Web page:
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McLean County, Illinois
History and Genealogy



JACOB P. JUNG, one of the prominent business men of Bloomington City, is a member of the firm of Higgins & Co., marble and granite manufacturers, whose place of business is located at Nos. 227 and 229 East Front street. The subject of this history was born in Nauvoo, Hancock County, this State, on the 9th of February, 1850. He is the son of Christian and Elizabeth (Brandenberger) Jung, natives respectively of Coblentz and Bergen, Germany. They emigrated to the United States before their marriage, the father in 1838. He first located in New Orleans whence, after a brief stay, he proceeded to New York and thence southwestward to St. Louis, Mo., where he remained until the Mormon troubles of 1848. Thence he removed to Nauvoo, and engaged as a contractor for plastering and stonework, and where he now resides, retired from the active labors of life.

The parental family included ten children, six now living, as follows: Julia, Mrs. John Erb, resides in Keokuk, Iowa; Maggie, Mrs. Nifer, in California; Jacob P., in Bloomington; Lizzie, in Keokuk, also Mary M., Mrs. Carmichael; Henrietta is in Chicago. Christian Jung has been a prominent man in his community since coming to this State, he was President of the City Board of Nauvoo, and has also served as Alderman. He built the first German Lutheran Church there, and after the settlement of the Mormon troubles brought the first Lutheran minister from St. Louis there to preach, and kept him in his own family for a year. He early became identified with the Democratic party. He was one of the first to settle in Nauvoo after the Mormons had practically been driven out, and while engaged with others in armed opposition to them, was taken prisoner and held six weeks in the Temple, whence he finally made his escape.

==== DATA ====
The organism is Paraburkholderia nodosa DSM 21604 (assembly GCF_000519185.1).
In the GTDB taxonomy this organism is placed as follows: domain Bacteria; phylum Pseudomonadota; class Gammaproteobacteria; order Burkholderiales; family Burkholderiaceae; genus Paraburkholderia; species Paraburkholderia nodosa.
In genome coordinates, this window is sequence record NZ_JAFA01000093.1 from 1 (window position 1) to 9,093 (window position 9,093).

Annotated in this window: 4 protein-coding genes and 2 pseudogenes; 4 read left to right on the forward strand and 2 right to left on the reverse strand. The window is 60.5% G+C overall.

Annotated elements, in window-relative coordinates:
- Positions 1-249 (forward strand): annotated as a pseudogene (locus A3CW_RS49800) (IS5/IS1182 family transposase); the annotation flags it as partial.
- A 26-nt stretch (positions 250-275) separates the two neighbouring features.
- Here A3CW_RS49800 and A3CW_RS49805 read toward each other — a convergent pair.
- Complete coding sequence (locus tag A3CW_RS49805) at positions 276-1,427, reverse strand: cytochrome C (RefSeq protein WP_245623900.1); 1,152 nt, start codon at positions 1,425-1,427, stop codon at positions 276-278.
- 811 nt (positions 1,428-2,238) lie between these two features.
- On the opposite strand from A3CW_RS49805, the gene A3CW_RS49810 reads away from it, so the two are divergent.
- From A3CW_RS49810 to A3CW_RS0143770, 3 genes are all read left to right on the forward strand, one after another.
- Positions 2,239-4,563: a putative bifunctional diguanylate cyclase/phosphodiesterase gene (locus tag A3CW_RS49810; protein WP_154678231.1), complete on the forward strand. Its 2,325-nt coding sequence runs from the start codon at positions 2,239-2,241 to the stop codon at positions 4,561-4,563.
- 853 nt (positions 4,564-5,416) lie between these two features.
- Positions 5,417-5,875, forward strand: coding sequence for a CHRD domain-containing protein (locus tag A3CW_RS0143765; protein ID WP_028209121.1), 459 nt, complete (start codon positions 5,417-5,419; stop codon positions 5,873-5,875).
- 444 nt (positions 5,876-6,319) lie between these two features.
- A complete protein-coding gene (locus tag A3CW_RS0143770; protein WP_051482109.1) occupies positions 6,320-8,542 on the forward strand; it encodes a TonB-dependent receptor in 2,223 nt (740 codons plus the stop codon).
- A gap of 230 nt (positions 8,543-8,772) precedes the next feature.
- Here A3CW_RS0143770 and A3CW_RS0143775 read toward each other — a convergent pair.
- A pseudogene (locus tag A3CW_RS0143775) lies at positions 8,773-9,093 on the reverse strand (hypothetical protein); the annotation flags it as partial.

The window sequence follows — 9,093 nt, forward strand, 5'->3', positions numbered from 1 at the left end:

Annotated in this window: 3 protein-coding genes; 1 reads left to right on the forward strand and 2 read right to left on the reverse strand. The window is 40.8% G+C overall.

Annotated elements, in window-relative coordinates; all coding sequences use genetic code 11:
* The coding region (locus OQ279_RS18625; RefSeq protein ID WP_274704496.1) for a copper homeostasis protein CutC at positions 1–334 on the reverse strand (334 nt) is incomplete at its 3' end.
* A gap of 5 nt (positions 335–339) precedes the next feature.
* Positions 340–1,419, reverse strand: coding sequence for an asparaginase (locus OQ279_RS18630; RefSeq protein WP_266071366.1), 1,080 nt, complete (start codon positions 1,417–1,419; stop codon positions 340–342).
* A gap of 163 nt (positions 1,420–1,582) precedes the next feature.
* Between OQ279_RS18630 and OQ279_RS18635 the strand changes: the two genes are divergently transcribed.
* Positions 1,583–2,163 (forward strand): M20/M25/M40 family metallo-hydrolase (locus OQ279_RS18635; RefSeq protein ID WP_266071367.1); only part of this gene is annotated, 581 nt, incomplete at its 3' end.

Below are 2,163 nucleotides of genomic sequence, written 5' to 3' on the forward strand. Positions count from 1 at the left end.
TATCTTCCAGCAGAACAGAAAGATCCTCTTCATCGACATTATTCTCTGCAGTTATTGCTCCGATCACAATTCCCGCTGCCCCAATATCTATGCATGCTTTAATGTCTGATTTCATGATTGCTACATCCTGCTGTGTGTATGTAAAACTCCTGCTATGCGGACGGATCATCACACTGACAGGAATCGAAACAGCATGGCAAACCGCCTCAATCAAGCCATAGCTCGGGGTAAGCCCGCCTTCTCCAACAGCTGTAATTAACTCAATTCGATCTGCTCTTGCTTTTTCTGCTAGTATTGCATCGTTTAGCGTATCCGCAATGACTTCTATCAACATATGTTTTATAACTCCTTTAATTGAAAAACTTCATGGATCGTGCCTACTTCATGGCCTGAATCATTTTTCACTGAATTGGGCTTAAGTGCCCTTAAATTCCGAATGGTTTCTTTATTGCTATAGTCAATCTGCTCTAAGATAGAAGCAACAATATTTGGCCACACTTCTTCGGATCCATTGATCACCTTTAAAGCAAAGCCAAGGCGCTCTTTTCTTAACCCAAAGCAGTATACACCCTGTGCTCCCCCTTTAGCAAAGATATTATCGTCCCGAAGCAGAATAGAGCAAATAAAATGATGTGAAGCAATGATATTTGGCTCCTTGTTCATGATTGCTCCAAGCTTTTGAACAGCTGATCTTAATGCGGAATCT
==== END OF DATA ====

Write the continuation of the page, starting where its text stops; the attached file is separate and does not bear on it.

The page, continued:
Jacob P. Jung left the parental roof at thirteen years of age, and going to Keokuk, Iowa, first engaged with H. K. Love, a banker. After two months he was employed to ride horses across the line from Missouri into Illinois for one summer, the Civil War then being in progress. He then returned to Keokuk for a short time, and from there went to Quincy, Ill., and served an apprenticeship in the drug business with Dr. John W. Ritter, for two years and five months. Thence he went to St. Louis and engaged in business whence, after four months, he returned to his home in Nauvoo. From there, in 1869, he came to Bloomington, Ill., and engaged with Peter Greenwalt as a stone-cutter, with whom he remained five months, and was variously engaged until May of that year, when he became an apprentice to a marble cutter, at which he served three years. Then, after a short time spent at each of the cities of St. Louis, Indianapolis and Cincinnati, he established business for himself in Nauvoo, where he remained for two years and until 1876, when he went to South Alabama, and was employed in the Government Works in July, 1877. He then came to Bloomington, where, after being employed at his trade for four months, he became associated with his present partner in September, 1878. Eight years later [1886] they put up their present marble front, and are now doing an extensive and profitable business.

Mr. Jung was married in 1881, to Mrs. Mary Minion, of Pittsburgh, Pa., and the daughter of Hugh and Mary McLean. By her former husband Mrs. J. became the mother of two sons William and John and of her union with our subject there have been born a son and daughter Gracie E. and Jacob P. The family residence is located at No. 713 East Front street, where its inmates are enjoying all the comforts and many of the luxuries of life. Mr. Jung is Democratic in politics, and socially is a member in good standing of the K. of P. [ed., Knights of Pythias].

Portrait and biographical album of McLean County, Ill. : containing full page portraits and biographical sketches of prominent and representative citizens of the county, together with portraits and biographies of all the governors of Illinois, and of the presidents of the United States. (Chicago: Chapman Brothers, 1887), 537. Transcribed by Judy Rosella Edwards.


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